The six pillars of gratitude: Pillar 2 – sincerity

The six pillars of gratitude: Pillar 1 – relatedness
1 May, 2017
The six pillars of gratitude: Pillar 3 – empathy
15 June, 2017
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The six pillars of gratitude: Pillar 2 – sincerity

Sunlight through treesAs I explained in The Six Pillars of Gratitude handout, our deep gratitude is built on the strength of our sincerity. A common challenge is expressing gratitude in ways that are authentic to us and meaningful to the other person. Without this focus our gratitude risks being transactional; we may be wanting something in return or being self-serving.

When we think about deepening our gratitude by moving from feeling deep appreciation to expressing it in some way, we may find it difficult to do this authentically.

We may also wonder if the person to whom we are expressing gratitude will take it in the authentic way we intend. We might fear they will question our motives or think that we are not genuine in our thanks.

This was the case with many of the elite athletes I had the honour of working with recently. When asked the question: What is the major barrier to you being able to express gratitude? many replied that they feared that if they expressed gratitude to their coaches it could be interpreted as “sucking up”, perhaps so they could be considered for selection in a team or for the next Games event.

What is important to note here is that this fear actually prevented them from expressing gratitude, even when they felt it was appropriate and necessary to do so.

When we don’t express gratitude, the healthy flow of giving and receiving essential for flourishing relationships is halted. In the case above the coaches were left feeling undervalued and the athletes feeling incomplete or blocked because they were not expressing what is usually natural for them to express.

As anthropologist Afke Komte tells us gratitude encompasses an imperative force “that compels us to return the benefit we have received”. Gratitude is a moral force that connects us with something or someone beyond the self. It impels us to give back to another.

So how do we meet the challenge of expressing gratitude in a sincere and authentic way?

It’s all about the intention behind our gratitude. We may need to question whether we are using words or other expressions of thanks to manipulate the situation or person, or to get our own needs met.  If we have this intention, we are not expressing gratitude. Gratitude has the essential quality of acknowledging what we receive from another. This is also what makes gratitude different from praise or positive acknowledgement.

In my gratitude work with teachers there was a qualitative difference in the way they greeted their students if they infused this action with a feeling of wanting to thank the students for what they sensed they were receiving from them. The same action of greeting students could be just a ritual or behaviour management strategy, or a gesture of good manners. What makes the greeting a gratitude practice is the intention to do so with an acknowledgement of what is being or about to be received from these students. Same action, different intention.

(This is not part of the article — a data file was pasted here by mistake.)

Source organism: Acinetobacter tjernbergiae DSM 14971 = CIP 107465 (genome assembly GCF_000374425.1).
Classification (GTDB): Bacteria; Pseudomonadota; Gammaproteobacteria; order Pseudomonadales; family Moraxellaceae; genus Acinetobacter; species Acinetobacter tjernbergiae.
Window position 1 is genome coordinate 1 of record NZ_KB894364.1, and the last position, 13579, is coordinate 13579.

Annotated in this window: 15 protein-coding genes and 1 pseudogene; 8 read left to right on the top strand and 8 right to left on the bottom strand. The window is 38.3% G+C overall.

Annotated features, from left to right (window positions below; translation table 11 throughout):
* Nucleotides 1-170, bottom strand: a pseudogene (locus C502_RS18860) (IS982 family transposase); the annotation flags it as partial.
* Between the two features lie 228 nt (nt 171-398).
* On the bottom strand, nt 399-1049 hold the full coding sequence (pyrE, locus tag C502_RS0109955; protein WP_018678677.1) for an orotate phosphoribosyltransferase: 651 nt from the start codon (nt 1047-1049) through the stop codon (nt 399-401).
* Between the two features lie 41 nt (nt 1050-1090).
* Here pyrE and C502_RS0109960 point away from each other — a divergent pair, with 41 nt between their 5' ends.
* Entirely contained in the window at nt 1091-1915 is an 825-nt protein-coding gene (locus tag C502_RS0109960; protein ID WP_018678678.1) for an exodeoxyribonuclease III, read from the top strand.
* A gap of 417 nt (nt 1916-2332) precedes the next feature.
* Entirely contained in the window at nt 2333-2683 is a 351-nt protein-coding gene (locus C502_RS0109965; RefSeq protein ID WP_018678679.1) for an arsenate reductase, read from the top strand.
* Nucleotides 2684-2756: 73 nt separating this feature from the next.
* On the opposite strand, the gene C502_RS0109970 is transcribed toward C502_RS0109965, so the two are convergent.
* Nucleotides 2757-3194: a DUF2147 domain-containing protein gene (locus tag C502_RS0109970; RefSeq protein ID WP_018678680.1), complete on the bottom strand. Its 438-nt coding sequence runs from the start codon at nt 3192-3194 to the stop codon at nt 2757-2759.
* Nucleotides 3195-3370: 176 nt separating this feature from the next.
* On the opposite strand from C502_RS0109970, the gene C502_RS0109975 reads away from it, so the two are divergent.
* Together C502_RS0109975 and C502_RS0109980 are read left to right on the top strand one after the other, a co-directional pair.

Most of us can sense the intention behind an action. We have a strong radar for any lack of sincerity and should trust that if our reasons for expressing gratitude are sincere, the other person will also recognise this. We don’t need to second guess what they might think. Indeed, we will be sincerer if our expressions of gratitude aren’t thwarted or inhibited by such fears.

If we are wanting to find our sincerity in expressing gratitude we may first need to engage in reflection about what it is we receive from another. With people whom we like and get along with, this can be a relatively easy and straightforward exercise. With those we find difficult, we may struggle to find anything as all we feel we have received from them is pain and heartache. In these instances, it might be wise to look beyond the person and more towards what this difficulty is teaching us about ourselves, or how it is strengthening our character.

When we can express sincere gratitude for the lesson behind the difficulty, we have struck gold. This is a brave and courageous act. We may well need support in attaining this kind of deep gratitude. A way to start might be remembering what we have received from a person in the past, and so be able see the good in them again.

We can also make it easier for others to express gratitude towards us by accepting or receiving their gratitude with sincerity. If coaches of elite athletes receive gratitude without putting up barriers or second-guessing motives, it is easier for athletes to engage in the healthy flow of gratitude. This will greatly enhance the coach-athlete relationship, which is so crucial.

Kerry

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